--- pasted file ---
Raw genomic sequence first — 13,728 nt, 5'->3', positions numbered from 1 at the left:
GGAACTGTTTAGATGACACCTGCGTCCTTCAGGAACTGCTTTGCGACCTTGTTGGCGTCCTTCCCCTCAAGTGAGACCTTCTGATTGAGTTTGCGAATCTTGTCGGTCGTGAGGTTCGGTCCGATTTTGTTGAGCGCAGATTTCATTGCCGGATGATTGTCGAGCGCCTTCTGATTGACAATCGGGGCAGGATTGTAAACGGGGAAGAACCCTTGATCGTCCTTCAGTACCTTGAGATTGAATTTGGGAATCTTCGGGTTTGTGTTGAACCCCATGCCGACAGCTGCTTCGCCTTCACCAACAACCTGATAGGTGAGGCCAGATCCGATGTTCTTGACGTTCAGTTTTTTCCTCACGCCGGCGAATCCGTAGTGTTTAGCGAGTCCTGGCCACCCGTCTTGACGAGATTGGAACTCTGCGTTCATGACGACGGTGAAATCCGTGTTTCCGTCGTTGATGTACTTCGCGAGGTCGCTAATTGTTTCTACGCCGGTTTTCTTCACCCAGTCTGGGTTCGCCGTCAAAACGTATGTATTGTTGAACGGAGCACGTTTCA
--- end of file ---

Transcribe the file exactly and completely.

Raw genomic sequence first — 13,728 nt, 5'->3', positions numbered from 1 at the left:
GGAACTGTTTAGATGACACCTGCGTCCTTCAGGAACTGCTTTGCGACCTTGTTGGCGTCCTTCCCCTCAAGTGAGACCTTCTGATTGAGTTTGCGAATCTTGTCGGTCGTGAGGTTCGGTCCGATTTTGTTGAGCGCAGATTTCATTGCCGGATGATTGTCGAGCGCCTTCTGATTGACAATCGGGGCAGGATTGTAAACGGGGAAGAACCCTTGATCGTCCTTCAGTACCTTGAGATTGAATTTGGGAATCTTCGGGTTTGTGTTGAACCCCATGCCGACAGCTGCTTCGCCTTCACCAACAACCTGATAGGTGAGGCCAGATCCGATGTTCTTGACGTTCAGTTTTTTCCTCACGCCGGCGAATCCGTAGTGTTTAGCGAGTCCTGGCCACCCGTCTTGACGAGATTGGAACTCTGCGTTCATGACGACGGTGAAATCCGTGTTTCCGTCGTTGATGTACTTCGCGAGGTCGCTAATTGTTTCTACGCCGGTTTTCTTCACCCAGTCTGGGTTCGCCGTCAAAACGTATGTATTGTTGAACGGAGCACGTTTCA